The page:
“Diamond Reef is real good for trout. If you can get your boat behind the reef, look for the birds. If they are there working, you’ll catch trout,” says Hebert. “There’s a path between Oyster Reef (off of Mound Point) and Shell Keys that is big enough for a shrimp boat to pass. When the water is running, you can catch trout there too.”
The South Marsh Island area oil fields are loaded with structure above and below the surface of the water. A large chunk of the best fishing real estate runs along a shallow stretch of water called Tiger Shoals. Some of the proven sections in the South Marsh Island area are 217, 218, 221 and 222. SMI 233 and 235 in deeper waters can sometimes be exceptional, as well as sections 244 and 253.
When at a rig or well head, it helps to know about the makeup of the bottom around the structure.
“When building these wells, piles were driven in the ground for crew boats and barges to tie on, and shells were put down for them to have something to work against when they were building. Fishing along these shell pads is good because the trout hold near them,” Eschete said.
He proved his theory on a recent trip as he quietly reeled in nice specks and white trout with little fanfare, while I let everyone in a 200-foot radius know I had fish on.
Hebert is also a veteran of oil-field service, and as a boat captain, handles the duties of moving rigs all around the world and knows the design of a rig under the water. Years of working in one area and playing in another have taught him lessons that help to fill his freezer.
“Look for the underwater valves coming off a well. They’re going to hold fish,” explained Hebert.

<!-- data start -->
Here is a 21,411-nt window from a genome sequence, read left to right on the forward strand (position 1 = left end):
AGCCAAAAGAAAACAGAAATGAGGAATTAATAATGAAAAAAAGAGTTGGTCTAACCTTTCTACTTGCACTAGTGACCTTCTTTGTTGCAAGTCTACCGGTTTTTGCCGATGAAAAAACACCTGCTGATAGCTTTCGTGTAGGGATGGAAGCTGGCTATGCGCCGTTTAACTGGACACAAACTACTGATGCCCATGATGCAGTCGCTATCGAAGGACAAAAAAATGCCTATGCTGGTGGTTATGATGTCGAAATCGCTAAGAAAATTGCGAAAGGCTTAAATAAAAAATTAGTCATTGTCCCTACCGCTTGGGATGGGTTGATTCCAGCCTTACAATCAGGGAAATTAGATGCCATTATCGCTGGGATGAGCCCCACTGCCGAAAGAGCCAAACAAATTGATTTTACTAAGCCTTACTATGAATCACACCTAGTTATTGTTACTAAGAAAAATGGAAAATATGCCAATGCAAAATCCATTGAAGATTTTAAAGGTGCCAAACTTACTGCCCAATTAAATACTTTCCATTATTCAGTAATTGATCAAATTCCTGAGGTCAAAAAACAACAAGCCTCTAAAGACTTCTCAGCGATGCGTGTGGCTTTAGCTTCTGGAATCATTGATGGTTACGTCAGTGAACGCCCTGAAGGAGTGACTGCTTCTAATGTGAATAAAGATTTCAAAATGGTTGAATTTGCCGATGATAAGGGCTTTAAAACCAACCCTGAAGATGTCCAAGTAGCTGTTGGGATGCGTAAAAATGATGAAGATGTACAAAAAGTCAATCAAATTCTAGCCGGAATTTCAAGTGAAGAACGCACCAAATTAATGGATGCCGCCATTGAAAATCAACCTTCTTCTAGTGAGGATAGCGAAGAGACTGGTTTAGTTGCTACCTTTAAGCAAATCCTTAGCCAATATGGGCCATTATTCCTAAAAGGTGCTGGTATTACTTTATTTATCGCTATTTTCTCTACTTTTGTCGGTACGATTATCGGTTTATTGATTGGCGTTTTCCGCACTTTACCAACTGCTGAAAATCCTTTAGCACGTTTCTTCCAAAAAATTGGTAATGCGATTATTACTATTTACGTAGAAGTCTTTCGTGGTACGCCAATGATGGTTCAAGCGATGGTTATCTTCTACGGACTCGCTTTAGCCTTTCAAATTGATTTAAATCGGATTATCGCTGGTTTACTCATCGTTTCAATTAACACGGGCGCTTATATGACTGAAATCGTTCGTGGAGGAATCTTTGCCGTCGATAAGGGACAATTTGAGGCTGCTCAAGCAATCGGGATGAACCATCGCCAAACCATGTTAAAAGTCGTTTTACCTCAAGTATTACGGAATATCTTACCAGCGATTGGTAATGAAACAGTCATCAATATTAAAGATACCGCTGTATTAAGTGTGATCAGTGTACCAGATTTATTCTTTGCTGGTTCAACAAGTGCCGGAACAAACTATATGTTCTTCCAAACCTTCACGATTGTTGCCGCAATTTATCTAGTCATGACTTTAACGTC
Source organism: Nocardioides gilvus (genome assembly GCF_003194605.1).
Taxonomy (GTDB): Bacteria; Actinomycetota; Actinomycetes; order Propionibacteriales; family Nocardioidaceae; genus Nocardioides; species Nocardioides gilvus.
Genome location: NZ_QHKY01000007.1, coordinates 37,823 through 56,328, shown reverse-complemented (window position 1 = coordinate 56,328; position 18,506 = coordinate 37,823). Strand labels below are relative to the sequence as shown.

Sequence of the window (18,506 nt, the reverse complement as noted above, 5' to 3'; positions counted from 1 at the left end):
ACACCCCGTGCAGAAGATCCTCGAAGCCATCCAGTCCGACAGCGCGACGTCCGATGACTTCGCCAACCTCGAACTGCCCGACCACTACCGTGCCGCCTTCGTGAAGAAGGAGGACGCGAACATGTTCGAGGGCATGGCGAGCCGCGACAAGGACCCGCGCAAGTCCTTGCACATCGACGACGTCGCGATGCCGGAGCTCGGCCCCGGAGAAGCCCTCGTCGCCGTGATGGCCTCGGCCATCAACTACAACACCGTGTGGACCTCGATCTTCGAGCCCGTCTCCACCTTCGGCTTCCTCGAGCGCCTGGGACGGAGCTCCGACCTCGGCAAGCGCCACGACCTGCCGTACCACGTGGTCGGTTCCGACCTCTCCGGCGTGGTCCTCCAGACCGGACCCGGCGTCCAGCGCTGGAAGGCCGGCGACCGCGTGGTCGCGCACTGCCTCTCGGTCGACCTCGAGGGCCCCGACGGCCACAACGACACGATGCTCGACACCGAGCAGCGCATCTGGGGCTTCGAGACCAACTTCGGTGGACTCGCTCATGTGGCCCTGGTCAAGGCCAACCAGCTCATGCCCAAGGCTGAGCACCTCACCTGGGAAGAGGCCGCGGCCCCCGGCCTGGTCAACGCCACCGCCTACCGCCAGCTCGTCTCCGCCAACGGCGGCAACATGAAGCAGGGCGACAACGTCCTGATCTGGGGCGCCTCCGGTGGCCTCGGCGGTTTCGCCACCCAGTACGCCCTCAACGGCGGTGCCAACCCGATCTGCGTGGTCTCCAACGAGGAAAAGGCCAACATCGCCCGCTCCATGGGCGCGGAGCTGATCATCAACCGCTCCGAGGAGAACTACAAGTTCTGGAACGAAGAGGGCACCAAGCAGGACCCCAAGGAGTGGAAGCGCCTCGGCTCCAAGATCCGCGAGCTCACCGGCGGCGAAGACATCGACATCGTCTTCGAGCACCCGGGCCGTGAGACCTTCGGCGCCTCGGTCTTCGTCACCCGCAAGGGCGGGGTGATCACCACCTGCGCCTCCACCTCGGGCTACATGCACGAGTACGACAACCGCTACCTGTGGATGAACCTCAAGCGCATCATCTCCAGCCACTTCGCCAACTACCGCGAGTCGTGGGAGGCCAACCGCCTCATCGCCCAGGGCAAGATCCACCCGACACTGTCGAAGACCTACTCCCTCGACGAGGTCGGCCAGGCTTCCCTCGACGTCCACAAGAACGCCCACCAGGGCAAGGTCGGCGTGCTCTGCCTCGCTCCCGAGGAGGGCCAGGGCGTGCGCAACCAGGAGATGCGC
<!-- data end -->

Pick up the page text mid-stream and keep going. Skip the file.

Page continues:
Sometimes anchoring away from the well over the pipeline, working bait over and along the length will separate you from the pack that might be fishing 50 feet away.
Eschete, friends John Dooley and Ron Best, and I watched in disbelief as three fishermen near us on that flow valve caught fish after fish for 45 minutes while our own efforts proved fruitless. We later found a well head with a similar layout, and soon other boats watched us tear into specks and white trout.
Our trip was a test of our fishing skills as we all started with Carolina-rigged croakers and pogies. After bumping from well head to well head watching other boats fill their ice chest while we scratched, we had to dig into the artificial lures and settled on Yum’s Samurai Shad baits, mainly chartreuse with 3/8-ounce yellow lead jig heads. The injected shad scent of the artificial bait and a tiny sliver of shrimp on the hook started making our reels sing. My live-bait purist partners quickly abandoned their slimy baits and used up bags of the fake stuff.
It may be many years before Acadiana trout anglers bask again in the glory days of the drought of the 1990s when trout were everywhere you dropped a baited hook. Regular rainfall has returned, and the remnants of Lili’s path still remind everyone of nature’s wrath.
There is some great fishing though, and diehards are latching on to nice trout, filling limits and making memories. For a few more dollars and a little longer ride, anglers can hook into some outstanding trout action that will only continue to improve through the fall months.